I'm Abe Wolfgang, an Electrical Engineer, writer, Father, husband, and full-time lover of story. I blog about those stories, how they impact us as humans, and why they are important. Occasionally I write my own as well.

Shoveling Snow

Shoveling Snow

Let me preface this post by admitting that I don't actually personally own a shovel. However, I have done my fair share of shoveling from growing up in the frozen north that is Gaylord Michigan.

The deck in question.

Every winter I would be tasked with shoveling some or all of our back deck, which is not small. Often, there would be so much snow accumulation that the boys in the family would take turns leaping from the side of the deck (maybe throwing in a 360 or flip) and landing in the freshly shoveled powder. It really wasn't dangerous at all because we had about six feet of snow to land in. Even winter break from college would find me helping to clear snow in some fashion.

Fast-forward five to seven years and here I am, volunteering to shovel the rather comical amount of snow that has built itself up on the deck. I didn't properly measure it, since it fell over a period of a few weeks and had packed itself down since. I guess you might call it about three feet of packed snow, which probably translates to four feet of actual snowfall. Either way, plenty of white powdery stuff.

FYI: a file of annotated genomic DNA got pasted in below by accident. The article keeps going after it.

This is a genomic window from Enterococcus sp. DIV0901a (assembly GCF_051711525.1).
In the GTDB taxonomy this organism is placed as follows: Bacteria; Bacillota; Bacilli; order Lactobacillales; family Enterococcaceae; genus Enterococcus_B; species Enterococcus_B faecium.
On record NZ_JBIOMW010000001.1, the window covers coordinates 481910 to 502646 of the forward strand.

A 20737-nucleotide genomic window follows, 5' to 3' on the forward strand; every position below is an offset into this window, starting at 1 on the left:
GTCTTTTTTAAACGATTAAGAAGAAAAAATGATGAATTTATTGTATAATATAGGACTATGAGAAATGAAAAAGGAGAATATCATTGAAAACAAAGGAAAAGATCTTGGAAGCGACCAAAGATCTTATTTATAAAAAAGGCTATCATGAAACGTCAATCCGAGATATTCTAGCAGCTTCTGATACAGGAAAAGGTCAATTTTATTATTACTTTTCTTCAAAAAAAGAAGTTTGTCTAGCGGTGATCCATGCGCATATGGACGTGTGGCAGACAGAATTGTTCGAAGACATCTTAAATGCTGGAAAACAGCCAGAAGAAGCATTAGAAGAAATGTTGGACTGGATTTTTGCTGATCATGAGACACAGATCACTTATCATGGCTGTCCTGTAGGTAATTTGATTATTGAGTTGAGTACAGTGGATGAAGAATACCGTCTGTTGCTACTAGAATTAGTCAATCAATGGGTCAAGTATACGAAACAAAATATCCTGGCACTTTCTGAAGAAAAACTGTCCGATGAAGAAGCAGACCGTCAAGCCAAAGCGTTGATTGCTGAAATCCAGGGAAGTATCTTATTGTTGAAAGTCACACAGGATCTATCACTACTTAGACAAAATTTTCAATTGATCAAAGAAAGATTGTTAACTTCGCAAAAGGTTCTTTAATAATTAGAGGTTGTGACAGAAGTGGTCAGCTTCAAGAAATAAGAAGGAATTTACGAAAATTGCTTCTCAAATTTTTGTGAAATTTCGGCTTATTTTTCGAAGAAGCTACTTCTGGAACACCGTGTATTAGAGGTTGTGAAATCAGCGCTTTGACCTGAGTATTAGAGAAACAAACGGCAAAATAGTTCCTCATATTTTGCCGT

An attempt to illustrate how deep the snow was. The shovel is for scale.

Beyond reminiscing, I decided that there was a lesson to be learned here. I also decided that shoveling can be therapeutic, though perhaps only if done once every year or so. It's exercise, the brisk air is refreshing (OK, maybe 10 degrees is more than brisk), and it got me out of the house.

As I shoveled, I found that I had to take a layer off of the top, often dumping into the space that I had just cleared, before I could move it off of the deck. This could be demoralizing at times, because I felt like I wasn't really getting anywhere. It took three passes at the same section of deck before it was totally clear, and even then it may end up with some top layer thrown onto it later. It may not have looked like progress at the time, but I was really moving forward.

That's life sometimes. It may not look like we are moving forward, or growing, or moving as fast as we would like, when under the surface we really are. Sometimes getting the top layer off is necessary so that you don't throw your back out trying to move ahead too quickly. I eventually finished, and even though it took longer, I was able to stay out with my thoughts longer. Not a bad thing for an introvert.

Another lesson? It has been a few days and probably needs to be shoveled again, but as long as someone keeps on top of it, the job will be much easier to complete.

Looking Forward

Looking Forward

Rejection

Rejection